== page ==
US House Speaker Paul Ryan, who had distanced himself from Donald Trump's populist White House run, said Wednesday he looks forward to working with the incoming president.
"I think we are going to hit the ground running," Ryan, the country's top Republican lawmaker, said in his first public comments since Trump's upset victory.
"We had great conversations about how we would work together on the transition," said Ryan, who spoke from his hometown in Janesville, Wisconsin.
Ryan also called for healing, saying the bitterly contested race must now be followed by a period "of redemption, not a time of recrimination."
A spokesman for his office confirmed that Ryan planned to remain on in his powerful leadership role in the House.
"Speaker Ryan plans to remain speaker," spokesman Doug Andres said.
The Republicans also retained their majority in both the House and Senate, defying predictions that Democrats would take control of the Senate along with a Hillary Clinton presidential victory.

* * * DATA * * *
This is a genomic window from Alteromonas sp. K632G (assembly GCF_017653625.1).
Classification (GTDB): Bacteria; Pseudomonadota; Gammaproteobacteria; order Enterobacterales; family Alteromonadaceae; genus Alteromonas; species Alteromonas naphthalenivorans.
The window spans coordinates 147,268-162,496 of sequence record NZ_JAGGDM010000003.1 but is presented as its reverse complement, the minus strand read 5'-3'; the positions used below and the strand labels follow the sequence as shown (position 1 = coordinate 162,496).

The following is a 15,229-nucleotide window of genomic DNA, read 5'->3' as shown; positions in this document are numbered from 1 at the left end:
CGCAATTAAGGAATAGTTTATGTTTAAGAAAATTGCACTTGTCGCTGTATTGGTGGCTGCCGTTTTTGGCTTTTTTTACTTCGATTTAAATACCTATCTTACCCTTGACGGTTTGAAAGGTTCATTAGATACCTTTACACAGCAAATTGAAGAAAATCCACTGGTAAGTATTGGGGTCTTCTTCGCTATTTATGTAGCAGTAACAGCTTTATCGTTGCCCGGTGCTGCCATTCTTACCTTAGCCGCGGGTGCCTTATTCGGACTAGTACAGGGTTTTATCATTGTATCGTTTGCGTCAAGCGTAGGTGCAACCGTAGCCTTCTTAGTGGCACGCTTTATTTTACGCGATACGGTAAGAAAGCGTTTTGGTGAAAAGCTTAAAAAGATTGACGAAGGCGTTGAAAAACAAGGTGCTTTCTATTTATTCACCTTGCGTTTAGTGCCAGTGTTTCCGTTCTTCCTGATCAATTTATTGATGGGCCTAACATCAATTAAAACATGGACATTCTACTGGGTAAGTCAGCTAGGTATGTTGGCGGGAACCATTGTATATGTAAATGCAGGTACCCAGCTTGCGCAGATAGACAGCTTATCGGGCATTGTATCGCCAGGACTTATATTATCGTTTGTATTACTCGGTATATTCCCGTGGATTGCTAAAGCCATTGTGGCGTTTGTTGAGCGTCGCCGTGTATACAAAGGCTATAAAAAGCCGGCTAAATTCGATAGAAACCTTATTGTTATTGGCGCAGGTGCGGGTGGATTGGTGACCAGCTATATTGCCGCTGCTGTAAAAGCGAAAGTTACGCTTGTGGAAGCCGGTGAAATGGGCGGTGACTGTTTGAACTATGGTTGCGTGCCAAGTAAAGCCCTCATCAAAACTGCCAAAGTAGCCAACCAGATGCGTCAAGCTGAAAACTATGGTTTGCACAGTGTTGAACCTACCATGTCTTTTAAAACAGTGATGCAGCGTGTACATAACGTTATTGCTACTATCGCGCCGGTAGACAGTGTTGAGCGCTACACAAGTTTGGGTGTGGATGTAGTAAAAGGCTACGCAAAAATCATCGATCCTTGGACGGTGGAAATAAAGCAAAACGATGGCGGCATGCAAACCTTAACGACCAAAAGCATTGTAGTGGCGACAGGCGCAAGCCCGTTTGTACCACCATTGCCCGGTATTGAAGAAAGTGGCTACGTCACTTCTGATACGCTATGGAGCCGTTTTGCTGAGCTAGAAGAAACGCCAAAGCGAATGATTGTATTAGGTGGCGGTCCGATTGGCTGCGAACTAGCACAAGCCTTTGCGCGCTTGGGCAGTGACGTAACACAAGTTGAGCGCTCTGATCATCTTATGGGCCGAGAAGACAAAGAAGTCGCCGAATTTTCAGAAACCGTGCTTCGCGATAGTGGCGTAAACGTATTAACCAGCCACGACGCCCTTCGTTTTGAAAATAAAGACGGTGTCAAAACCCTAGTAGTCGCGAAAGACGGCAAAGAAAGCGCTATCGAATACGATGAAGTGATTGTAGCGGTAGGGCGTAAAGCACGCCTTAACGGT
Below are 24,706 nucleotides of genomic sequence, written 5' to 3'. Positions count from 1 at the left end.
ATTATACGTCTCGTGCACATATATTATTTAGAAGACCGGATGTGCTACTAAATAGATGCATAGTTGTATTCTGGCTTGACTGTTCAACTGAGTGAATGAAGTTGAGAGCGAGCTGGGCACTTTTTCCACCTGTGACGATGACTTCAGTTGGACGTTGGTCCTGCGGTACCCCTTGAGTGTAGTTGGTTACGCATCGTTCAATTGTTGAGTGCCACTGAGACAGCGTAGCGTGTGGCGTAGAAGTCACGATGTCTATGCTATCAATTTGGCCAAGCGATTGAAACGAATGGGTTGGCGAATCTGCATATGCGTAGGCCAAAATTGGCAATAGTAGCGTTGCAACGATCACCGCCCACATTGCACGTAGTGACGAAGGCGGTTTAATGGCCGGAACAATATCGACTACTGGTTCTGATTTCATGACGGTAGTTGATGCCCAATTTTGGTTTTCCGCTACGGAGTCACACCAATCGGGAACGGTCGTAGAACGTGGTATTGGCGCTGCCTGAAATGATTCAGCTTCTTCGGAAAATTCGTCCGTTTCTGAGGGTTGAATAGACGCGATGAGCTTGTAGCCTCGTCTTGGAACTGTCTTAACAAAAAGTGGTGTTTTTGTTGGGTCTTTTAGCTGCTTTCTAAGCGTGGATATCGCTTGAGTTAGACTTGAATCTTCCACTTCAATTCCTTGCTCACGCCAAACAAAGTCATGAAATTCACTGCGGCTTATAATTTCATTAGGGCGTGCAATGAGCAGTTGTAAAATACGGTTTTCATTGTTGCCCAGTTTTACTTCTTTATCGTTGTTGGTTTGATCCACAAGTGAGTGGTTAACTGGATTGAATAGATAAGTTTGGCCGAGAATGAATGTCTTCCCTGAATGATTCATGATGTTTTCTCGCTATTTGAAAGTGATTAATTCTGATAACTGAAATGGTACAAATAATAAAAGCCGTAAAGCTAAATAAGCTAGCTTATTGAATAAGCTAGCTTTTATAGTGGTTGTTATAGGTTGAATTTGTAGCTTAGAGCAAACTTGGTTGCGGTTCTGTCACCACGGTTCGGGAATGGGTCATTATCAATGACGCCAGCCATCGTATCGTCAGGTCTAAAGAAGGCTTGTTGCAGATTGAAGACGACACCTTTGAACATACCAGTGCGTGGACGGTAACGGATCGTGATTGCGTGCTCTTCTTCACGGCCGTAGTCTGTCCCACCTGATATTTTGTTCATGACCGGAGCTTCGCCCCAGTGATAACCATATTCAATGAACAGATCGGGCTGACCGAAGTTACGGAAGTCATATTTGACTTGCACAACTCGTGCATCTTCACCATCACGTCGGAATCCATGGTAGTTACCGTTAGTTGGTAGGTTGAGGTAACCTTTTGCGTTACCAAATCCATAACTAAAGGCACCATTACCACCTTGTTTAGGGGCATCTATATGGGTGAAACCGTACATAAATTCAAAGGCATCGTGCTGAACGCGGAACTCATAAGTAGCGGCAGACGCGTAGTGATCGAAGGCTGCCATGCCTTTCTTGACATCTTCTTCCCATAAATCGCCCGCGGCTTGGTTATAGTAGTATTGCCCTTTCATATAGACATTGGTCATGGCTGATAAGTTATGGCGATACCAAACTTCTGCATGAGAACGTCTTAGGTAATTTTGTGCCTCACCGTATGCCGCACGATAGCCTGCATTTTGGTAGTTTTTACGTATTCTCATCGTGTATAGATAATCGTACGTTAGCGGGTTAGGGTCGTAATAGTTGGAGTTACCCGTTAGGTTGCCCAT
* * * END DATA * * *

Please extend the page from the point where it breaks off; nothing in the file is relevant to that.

But that did not happen, and come January Republicans will control both the White House and Congress.
"We won more seats than anyone expected and much of that is thanks to Donald Trump, (who) provided the kind of coattails that got a lot of people over the finish line," Ryan told reporters.
Ryan had been intensely criticized by several rank-and-file Republicans for refusing to align more closely with Trump during his extraordinary and controversial presidential campaign.
Ryan did not rescind an endorsement of the 70-year-old real estate mogul, but after a 2005 tape emerged early last month in which Trump was heard making lewd remarks about women, the speaker said he would not defend or campaign with Trump for the duration of the race.
"I think our relationship's fine," Ryan said.
"There is no doubt our democracy could be very messy and we do remain a sharply divided country, but now as we do every four years, we have to work to heal the divisions of a long campaign."